McHale & Co. Solicitors Blog

Inheritance Tax and the benefit of Estate Planning

Following the recent press reports on gifts made to David Cameron from his mother, the issue of inheritance tax (IHT) once again finds itself under the political spotlight. Coupled with the announcement of a record take of IHT (£4.6 Billion) in the last tax year, I thought it might be worth highlighting a few key facts on IHT.

What is the current IHT allowance?

The current inheritance tax-free allowance for individuals is £325,000, so if your estate is worth more than this when you die; the remainder will be taxed at 40%. However any assets transferred between married couples or civil partners are free of tax. In addition to this, any unused IHT allowance on the death of one spouse can be automatically inherited by the surviving partner. Therefore in practice a surviving spouse or civil partner is often left with an IHT allowance of £650,000 to set against their estate.

When calculating what forms part of your estate for IHT purposes, HMRC include everything you own – your house, your car, your savings, your investments and your share of any joint assets. Items of notable value, such as jewellery and any other personal possessions you own, are also factored in.

So what can you legitimately do to minimise any IHT your estate may be liable for?

The simplest and most common way of reducing your IHT liability, is to give away gifts in your lifetime and make use of the exemptions available. For example if you use your annual exemption you can give away up to £3,000 in total each year tax free. Many people also don’t realise that any regular gifts you make out of your after-tax income, not including your capital, are also exempt from IHT.  Don’t forget to keep good records though as this could be subject to challenge! You can also make small gifts up to the value of £250 to as many individuals as you like in any one tax year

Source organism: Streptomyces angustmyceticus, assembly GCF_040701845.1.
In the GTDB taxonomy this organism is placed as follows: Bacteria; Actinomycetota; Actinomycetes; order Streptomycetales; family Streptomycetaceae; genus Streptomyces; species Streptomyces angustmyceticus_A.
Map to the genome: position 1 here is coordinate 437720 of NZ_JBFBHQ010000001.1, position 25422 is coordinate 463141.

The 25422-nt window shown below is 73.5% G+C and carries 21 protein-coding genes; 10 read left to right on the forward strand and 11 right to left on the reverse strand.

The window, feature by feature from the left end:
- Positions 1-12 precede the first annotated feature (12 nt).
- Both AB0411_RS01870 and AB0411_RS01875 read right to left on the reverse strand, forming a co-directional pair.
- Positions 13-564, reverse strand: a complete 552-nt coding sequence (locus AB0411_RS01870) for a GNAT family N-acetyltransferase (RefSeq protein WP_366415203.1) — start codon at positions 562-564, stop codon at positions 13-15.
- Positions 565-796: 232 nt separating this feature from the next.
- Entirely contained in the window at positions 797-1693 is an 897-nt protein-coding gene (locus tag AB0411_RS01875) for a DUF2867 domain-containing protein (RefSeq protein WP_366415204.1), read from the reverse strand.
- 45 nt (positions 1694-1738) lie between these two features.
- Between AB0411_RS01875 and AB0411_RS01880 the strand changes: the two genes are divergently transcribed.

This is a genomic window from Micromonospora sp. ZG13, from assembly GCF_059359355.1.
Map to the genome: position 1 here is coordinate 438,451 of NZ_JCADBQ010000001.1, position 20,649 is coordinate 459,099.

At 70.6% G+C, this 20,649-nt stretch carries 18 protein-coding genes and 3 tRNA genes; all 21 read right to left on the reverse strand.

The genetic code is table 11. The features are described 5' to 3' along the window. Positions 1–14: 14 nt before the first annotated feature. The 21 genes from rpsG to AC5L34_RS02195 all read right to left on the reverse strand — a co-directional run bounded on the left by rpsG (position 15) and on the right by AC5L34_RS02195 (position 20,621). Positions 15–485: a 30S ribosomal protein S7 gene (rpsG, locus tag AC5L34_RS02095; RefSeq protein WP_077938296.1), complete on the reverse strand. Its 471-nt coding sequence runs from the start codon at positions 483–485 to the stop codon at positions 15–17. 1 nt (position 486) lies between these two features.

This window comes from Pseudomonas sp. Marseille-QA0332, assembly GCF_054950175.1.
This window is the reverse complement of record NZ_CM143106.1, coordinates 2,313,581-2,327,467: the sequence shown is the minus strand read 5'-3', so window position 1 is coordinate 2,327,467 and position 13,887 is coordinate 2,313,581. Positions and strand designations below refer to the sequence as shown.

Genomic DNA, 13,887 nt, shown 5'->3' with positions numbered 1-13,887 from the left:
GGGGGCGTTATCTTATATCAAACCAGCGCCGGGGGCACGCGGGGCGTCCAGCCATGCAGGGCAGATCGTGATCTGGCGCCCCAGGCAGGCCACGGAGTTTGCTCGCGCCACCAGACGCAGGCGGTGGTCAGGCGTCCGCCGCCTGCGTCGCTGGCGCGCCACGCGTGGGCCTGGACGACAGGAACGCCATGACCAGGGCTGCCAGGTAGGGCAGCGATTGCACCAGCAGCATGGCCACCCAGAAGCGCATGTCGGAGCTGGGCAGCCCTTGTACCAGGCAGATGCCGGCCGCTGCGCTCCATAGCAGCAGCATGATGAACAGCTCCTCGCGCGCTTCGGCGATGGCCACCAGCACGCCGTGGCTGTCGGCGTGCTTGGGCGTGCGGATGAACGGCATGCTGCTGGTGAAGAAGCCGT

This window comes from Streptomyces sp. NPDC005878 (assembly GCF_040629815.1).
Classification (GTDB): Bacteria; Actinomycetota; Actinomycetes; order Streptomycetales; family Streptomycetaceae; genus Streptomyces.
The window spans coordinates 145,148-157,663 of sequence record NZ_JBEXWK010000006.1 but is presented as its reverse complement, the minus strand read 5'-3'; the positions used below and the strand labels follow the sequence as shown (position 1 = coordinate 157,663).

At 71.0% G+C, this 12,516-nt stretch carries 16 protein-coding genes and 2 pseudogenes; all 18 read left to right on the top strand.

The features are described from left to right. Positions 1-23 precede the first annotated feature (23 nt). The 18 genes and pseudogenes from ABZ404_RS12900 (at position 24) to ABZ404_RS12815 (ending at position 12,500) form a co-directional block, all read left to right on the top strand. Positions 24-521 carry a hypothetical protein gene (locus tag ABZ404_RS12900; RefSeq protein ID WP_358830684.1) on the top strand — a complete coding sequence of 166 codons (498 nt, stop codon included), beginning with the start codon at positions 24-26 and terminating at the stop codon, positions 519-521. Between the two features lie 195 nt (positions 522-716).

Any gifts made outside of the exemptions detailed above are classed as a potentially exempt transfer and is subject to a seven year rule. This means that any gift you make, irrespective of the value, will be exempt from IHT as long as you live for seven years after making the gift. If you die within seven years and the total value of gifts you made is less than the IHT threshold, then the value of the gifts is added to your estate and any tax due is paid out of the estate. However, if you die within seven years of making a gift and the gift is valued at more than the IHT threshold, IHT will be paid on its value. 

Another option is to set up a Trust in your lifetime (as opposed to a will trust) and as long as the trust property is below the nil rate band (£325,000) then there will be no immediate charge to IHT. After a period of 7 years the full nil rate band is available again. Some people use trusts to reduce the value of their estates which can reduce the requirement to pay IHT. However Trusts are subject to specific tax regimes so all the relevant costs and implications should be carefully considered. 

The new Residential Nil Rate Band

One last piece of good news is the new Residential Nil Rate Band (RNRB) which is being phased in from April 2017 through to April 2020.  For estates worth below £2million, an additional main residence nil rate band of £175,000 per person, will be added to the existing thresholds. Therefore in theory, each qualifying individual could have an IHT allowance of £500,000 to set against their estate.

Estate planning can indeed be complicated, but ignoring the issue could prove to be a costly mistake for your family in the future. By talking to us here at McHale & Co, you could put in place strategies which can make a real difference.

McHale & Co have offices in Altrincham, Stretford and Heywood. If you wish to discuss your options with us, please get in touch by email at mch@mchaleandco.co.uk or by phone 0161 928 3848.

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